Two women in Florida came up with a not-so-brilliant scheme to pass themselves off as little old “grannies” so they could get COVID vaccines, according to officials.
The plan was short-lived. The director of the Florida Department of Health, Dr. Raul Pino stated on Thursday that their attire included “the bonnets, the gloves, the glasses — the whole thing” so they would appear older and he said that the women were probably “in their 20s.”
When these ladies went to score their vaccines, workers at the Orange County Convention Center vaccine site thought they “looked funny.” Their plan failed when they were caught before they could be vaccinated. Their driver’s licenses and IDs were also a problem for these women evidently. Their real names were reportedly on their IDs but their birthdates allegedly did not match the ones they used to register for the vaccine.
What is incredible here is that these two women were showing up for their second vaccine. That means their ruse allegedly worked the first go-around although that is unclear at this point. Dr. Pino has no idea how they got their first shot.
(Video Credit: Orange TV)
“I don’t know how they escaped for the first time,” he stated.
The women were issued trespassing warnings by authorities. The sheriff’s office has identified the two women as Olga Monroy-Ramirez, 44, and Martha Vivian Monroy, 34, according to People magazine. Only adults 65 and older, healthcare workers, and assisted living residents and their staff are currently eligible to get the COVID vaccine in Florida.
Dr. Pino commented that the number of individuals who are trying to fake their way into getting inoculated is probably “higher than we expect.”
“This is the hottest commodity that is out there right now,” the director added. “So we have to be very careful with the funds and the resources that we are provided.”
There will be an investigation into exactly how these two women were able to get their first shots.
“So part of the findings that we have to do is were they really vaccinated by us, when (they were) vaccinated, what happened, what date, what time to try to figure out if there are any holes, loopholes, in the process that are allowing people to do that,” Pino stated.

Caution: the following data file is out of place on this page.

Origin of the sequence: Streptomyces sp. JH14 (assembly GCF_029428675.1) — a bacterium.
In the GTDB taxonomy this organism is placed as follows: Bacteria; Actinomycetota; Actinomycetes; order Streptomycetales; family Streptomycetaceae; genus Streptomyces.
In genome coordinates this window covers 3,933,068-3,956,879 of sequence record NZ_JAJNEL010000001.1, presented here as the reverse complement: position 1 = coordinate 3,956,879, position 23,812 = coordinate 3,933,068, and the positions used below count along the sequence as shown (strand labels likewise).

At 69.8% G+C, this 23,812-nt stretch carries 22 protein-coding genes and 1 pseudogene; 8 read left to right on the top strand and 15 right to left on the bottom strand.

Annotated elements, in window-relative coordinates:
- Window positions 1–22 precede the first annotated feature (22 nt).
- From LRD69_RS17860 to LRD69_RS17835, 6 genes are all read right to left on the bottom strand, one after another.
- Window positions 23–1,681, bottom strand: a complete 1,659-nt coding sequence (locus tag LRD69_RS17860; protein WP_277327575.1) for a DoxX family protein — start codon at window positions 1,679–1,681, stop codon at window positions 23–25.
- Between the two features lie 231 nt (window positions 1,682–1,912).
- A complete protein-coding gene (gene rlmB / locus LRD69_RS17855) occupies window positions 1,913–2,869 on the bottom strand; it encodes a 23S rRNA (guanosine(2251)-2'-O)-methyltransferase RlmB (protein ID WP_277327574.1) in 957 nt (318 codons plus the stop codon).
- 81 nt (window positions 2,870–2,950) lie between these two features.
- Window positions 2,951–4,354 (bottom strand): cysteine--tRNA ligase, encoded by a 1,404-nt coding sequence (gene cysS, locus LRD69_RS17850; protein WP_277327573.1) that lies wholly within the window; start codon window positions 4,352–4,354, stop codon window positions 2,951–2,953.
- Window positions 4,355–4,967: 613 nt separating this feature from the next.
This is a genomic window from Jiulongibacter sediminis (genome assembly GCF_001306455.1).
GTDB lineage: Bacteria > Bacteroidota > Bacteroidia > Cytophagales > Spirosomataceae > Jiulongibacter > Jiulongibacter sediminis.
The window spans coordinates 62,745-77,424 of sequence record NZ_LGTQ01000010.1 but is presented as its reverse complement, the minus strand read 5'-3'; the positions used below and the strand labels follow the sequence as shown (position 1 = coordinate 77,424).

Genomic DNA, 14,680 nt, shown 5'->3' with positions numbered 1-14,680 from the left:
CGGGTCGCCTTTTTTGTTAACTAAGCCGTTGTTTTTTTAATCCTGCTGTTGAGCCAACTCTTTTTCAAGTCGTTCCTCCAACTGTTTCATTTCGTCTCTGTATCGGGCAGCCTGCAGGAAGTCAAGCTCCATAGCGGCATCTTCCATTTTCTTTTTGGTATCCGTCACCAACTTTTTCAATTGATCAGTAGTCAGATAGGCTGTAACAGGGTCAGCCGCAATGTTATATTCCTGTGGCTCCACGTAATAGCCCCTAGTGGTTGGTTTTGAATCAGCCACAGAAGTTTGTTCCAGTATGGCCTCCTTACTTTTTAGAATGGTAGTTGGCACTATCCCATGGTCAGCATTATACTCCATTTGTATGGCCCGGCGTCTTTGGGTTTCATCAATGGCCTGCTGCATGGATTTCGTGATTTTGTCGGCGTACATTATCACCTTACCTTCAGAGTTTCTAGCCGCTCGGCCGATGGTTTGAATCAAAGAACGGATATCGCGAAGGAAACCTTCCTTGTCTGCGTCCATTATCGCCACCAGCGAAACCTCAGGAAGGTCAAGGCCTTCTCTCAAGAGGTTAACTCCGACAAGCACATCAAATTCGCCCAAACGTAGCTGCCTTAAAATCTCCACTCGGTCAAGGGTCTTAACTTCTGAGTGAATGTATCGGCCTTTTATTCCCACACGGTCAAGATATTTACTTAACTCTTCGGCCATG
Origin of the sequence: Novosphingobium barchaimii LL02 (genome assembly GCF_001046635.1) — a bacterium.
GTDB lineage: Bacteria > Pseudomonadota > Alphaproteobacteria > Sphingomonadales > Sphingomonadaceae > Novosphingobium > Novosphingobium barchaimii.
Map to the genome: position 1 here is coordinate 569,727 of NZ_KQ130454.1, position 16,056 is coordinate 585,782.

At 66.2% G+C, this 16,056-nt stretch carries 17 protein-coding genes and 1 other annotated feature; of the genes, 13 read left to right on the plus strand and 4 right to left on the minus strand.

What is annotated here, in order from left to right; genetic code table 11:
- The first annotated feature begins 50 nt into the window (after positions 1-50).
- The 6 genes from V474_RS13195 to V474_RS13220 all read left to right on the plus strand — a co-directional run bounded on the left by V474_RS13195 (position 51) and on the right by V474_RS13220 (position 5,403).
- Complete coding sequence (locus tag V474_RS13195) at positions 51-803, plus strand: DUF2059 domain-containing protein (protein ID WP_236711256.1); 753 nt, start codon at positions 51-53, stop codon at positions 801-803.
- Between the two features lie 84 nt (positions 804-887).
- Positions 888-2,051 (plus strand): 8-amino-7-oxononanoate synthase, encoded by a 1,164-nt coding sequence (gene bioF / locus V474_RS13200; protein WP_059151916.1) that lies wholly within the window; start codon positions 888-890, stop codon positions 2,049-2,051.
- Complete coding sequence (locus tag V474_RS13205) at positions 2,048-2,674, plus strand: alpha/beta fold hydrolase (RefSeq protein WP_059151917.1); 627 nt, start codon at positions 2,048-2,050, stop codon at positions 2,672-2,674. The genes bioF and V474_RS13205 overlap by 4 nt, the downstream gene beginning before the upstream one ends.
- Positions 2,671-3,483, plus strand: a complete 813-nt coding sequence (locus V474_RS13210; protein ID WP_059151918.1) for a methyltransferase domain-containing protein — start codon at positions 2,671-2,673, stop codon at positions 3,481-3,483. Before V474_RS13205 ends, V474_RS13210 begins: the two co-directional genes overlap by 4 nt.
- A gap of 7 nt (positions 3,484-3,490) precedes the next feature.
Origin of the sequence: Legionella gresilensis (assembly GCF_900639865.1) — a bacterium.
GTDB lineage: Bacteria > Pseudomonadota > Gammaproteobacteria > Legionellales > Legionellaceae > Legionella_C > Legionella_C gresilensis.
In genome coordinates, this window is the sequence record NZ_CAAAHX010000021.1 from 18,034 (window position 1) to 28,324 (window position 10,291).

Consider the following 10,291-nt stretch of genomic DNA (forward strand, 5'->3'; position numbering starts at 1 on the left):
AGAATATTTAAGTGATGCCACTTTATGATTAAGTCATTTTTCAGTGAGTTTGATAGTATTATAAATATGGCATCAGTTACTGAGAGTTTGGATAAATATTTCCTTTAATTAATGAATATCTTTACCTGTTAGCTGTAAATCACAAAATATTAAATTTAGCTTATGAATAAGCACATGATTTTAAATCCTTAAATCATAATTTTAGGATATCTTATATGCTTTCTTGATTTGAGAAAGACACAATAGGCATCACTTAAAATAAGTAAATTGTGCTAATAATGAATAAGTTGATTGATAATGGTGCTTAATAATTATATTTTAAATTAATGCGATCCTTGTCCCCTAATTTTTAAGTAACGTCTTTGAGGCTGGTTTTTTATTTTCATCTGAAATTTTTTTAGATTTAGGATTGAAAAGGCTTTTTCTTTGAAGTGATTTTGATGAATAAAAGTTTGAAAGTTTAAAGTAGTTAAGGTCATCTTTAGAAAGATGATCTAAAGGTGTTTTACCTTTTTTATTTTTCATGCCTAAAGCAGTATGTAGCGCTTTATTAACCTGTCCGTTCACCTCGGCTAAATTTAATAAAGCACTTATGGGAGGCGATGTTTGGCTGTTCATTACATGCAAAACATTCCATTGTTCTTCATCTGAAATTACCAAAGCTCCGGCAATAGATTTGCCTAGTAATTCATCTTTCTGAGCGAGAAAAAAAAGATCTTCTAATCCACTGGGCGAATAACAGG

“People get really, really apprehensive about getting the vaccine, ‘I want it now.’ And some people get really emotional. So I also can see that someone had said, ‘OK, we don’t have that many people, yeah, go by.’ So anything could have happened,” Pino commented.
“It’s kind of hilarious to a sense, but it’s also disappointing because they are taking the place that someone else could, in much higher need, could have had that place,” he noted.
This incident has now caused security to be tightened at vaccination sites across the state. “We have seen an increase in weird things happening and people walking in suspicious, people monitoring the site. So that’s why we requested additional security that was provided and we installed cameras and other security features in the vaccine room,” Dr. Pino reported.
Social media got a kick out of the incident.
Was it these two? pic.twitter.com/N9sSs8JraN
— april (@SweetasSodyPop) February 19, 2021
Born Sinner snarked: “As far as Florida stories go, this is practically normal. It’s the closest thing to normal they’ll ever be.”
Annabeth couldn’t get over the bonnets: “1) Bonnets?? I live in Florida. Plenty of elderly; no “bonnets.” 2) The first site didn’t require license?? Possible I guess. Crackdown on non-residents might have started between their 1st jab and 2nd no-jab. 3) Bonnets???”
Truth Hurts cut to the heart of the matter: “If they identify, they qualify. If you can pick another gender you can certainly pick another age.”
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